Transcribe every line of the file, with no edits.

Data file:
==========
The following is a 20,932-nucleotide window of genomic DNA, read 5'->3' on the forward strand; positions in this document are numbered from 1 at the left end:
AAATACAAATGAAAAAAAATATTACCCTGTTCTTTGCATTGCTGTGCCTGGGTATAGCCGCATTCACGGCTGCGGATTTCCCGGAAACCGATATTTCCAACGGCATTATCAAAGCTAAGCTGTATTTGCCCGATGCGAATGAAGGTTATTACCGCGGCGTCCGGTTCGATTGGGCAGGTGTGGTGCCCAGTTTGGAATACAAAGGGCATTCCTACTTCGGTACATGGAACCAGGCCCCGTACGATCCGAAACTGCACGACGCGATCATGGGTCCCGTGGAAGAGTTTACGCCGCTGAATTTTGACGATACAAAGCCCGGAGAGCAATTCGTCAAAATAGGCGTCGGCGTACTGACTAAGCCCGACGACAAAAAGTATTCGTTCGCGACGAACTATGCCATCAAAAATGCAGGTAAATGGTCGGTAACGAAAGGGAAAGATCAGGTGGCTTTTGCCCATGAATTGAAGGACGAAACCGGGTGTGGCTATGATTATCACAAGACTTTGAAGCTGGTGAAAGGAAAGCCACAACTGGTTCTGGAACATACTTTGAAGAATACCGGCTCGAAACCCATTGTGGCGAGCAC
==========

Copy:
The following is a 20,932-nucleotide window of genomic DNA, read 5'->3' on the forward strand; positions in this document are numbered from 1 at the left end:
AAATACAAATGAAAAAAAATATTACCCTGTTCTTTGCATTGCTGTGCCTGGGTATAGCCGCATTCACGGCTGCGGATTTCCCGGAAACCGATATTTCCAACGGCATTATCAAAGCTAAGCTGTATTTGCCCGATGCGAATGAAGGTTATTACCGCGGCGTCCGGTTCGATTGGGCAGGTGTGGTGCCCAGTTTGGAATACAAAGGGCATTCCTACTTCGGTACATGGAACCAGGCCCCGTACGATCCGAAACTGCACGACGCGATCATGGGTCCCGTGGAAGAGTTTACGCCGCTGAATTTTGACGATACAAAGCCCGGAGAGCAATTCGTCAAAATAGGCGTCGGCGTACTGACTAAGCCCGACGACAAAAAGTATTCGTTCGCGACGAACTATGCCATCAAAAATGCAGGTAAATGGTCGGTAACGAAAGGGAAAGATCAGGTGGCTTTTGCCCATGAATTGAAGGACGAAACCGGGTGTGGCTATGATTATCACAAGACTTTGAAGCTGGTGAAAGGAAAGCCACAACTGGTTCTGGAACATACTTTGAAGAATACCGGCTCGAAACCCATTGTGGCGAGCAC